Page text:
David Faith, living wage accreditation officer, takes a look at social enterprises and the living wage.
The Living Wage is an hourly rate of income (currently set at £7.85 for the UK, outside of London) which is defined as the amount of money needed to enjoy a basic, but socially acceptable standard of living.
The amount is calculated through independent research using the “minimum income standard” for the UK.
Decisions about what to include in this standard are set by the public; so it really is a social consensus about what people need to make ends meet.
Why do we need a living wage? Well, for the first time, the majority of people in poverty in Scotland are living in households where at least one person is working.
The lowest paid have suffered from a double squeeze of stagnating pay and rising costs of living. Living wage employees have told us that receiving the living wage allows them to access the goods and services that most people would consider necessary to participate in society.
However, as well as the many social benefits, there is also a business case for the living wage.
We hope that social enterprises in Scotland will see the living wage employer movement as a natural allyDavid Faith, Poverty Alliance
Independent research has shown that the living wage improves morale, productivity and the ability to recruit fresh talent whilst at the same time reducing absenteeism and staff turnover.
The living wage is, therefore, one way that the interests of social justice can be aligned with the interests of commerce. Social enterprises are another (brilliant) example of the way people can operate a successful businesses whilst also contributing to society.
As such, we hope that social enterprises in Scotland will see the living wage employer movement as a natural ally. Indeed, there are a growing number of social enterprises in Scotland who have already become accredited as living wage employers.
These organisations represent a varied range of sectors including food and drink, hospitality, advisory services and security. In fact there are only really two things they all have in common; their commitment to the living wage and their commitment to the community.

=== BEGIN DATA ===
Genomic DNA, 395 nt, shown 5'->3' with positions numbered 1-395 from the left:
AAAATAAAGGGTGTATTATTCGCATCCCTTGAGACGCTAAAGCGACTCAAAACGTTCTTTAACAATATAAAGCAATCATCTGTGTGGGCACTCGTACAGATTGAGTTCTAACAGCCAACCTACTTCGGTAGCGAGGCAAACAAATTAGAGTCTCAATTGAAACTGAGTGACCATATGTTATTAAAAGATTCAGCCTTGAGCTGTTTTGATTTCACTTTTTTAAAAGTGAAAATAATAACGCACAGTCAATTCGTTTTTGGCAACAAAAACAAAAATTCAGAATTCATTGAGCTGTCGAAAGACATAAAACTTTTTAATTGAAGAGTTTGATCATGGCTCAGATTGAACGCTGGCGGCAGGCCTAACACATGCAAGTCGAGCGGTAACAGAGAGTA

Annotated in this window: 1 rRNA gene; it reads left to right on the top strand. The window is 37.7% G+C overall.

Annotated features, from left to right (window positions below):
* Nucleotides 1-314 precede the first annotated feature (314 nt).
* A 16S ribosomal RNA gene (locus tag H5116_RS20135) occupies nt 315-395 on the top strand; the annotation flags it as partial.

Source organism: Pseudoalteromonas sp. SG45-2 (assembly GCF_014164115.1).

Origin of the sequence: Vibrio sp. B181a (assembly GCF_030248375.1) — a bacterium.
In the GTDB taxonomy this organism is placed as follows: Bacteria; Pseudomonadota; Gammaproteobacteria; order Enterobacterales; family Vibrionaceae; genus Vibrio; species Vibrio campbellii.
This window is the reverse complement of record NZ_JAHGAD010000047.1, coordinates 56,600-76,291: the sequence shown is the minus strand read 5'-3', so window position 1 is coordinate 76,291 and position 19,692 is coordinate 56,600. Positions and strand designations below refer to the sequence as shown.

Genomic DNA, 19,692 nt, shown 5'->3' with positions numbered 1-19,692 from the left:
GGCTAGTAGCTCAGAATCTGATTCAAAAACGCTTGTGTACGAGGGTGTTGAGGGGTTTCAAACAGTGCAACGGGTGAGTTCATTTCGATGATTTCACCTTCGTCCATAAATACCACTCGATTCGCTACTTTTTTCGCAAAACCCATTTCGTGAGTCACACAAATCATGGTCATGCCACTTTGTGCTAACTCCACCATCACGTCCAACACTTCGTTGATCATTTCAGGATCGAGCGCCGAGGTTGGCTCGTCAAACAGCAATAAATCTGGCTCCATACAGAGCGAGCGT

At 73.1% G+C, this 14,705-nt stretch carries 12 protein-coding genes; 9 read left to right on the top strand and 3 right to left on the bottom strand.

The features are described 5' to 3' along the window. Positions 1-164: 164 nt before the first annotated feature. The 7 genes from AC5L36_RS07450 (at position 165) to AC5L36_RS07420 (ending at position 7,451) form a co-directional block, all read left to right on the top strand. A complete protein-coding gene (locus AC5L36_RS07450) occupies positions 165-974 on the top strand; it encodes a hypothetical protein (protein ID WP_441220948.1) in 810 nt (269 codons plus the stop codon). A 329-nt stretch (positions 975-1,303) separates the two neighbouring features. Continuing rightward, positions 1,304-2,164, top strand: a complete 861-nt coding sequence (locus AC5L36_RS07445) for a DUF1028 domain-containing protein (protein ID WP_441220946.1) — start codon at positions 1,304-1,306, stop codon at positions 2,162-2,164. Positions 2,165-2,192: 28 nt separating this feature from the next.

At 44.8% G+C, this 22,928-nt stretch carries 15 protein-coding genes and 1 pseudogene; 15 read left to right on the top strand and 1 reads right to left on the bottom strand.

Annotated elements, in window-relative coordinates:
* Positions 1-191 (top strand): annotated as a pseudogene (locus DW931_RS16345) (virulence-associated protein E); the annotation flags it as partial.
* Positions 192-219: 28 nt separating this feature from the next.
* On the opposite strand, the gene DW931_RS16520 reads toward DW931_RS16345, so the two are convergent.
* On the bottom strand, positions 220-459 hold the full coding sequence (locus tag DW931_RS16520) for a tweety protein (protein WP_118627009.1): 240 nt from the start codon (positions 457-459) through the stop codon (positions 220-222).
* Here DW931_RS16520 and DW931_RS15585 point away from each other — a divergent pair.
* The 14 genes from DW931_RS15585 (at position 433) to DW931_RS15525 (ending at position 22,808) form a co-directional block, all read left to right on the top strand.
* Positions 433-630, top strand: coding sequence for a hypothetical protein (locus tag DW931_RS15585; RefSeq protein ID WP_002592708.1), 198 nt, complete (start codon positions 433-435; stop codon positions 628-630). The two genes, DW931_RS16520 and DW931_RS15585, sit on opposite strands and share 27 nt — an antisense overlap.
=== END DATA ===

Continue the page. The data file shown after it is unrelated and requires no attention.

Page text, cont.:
Accreditation works as a formal recognition scheme. Accredited employers are listed on our website and they also have the right to use the Living Wage Employer mark.
They can use the mark wherever they like - marketing, social media, website, recruitment advertising, stationary, email footers etc. By becoming accredited, employers also often receive positive press coverage.
Accreditation signals to the world that an employer is part of the living wage movement and that's also vital to the aims of the accreditation initiative.
We would be delighted if more social enterprises in Scotland became accredited as living wage employers alongside the diverse range of other social enterprises who have already become accredited.
I would like to ask all social enterprises in Scotland to consider whether accreditation could be right for them.
Further details on the accreditation process are available here, or for more information on becoming accredited please feel free to contact me on the details below.
However, even if accreditation isn’t right for your social enterprise at the moment, that doesn’t mean you shouldn’t get in touch as I’m also keen to hear about any particular barriers, or unique problems, that social enterprises face when it comes to the living wage.
I’d also like to hear your ideas and suggestions about further steps that we at the Scottish Living Wage Accreditation Initiative could take to engage with the social enterprise movement in Scotland.
You can reach me on 0141 353 0440 or by emailing [email protected]
David Faith is living wage accreditation officer at the Poverty Alliance.
TFN is celebrating social enterprises all summer: check out the hashtag #SocEntSummer on Twitter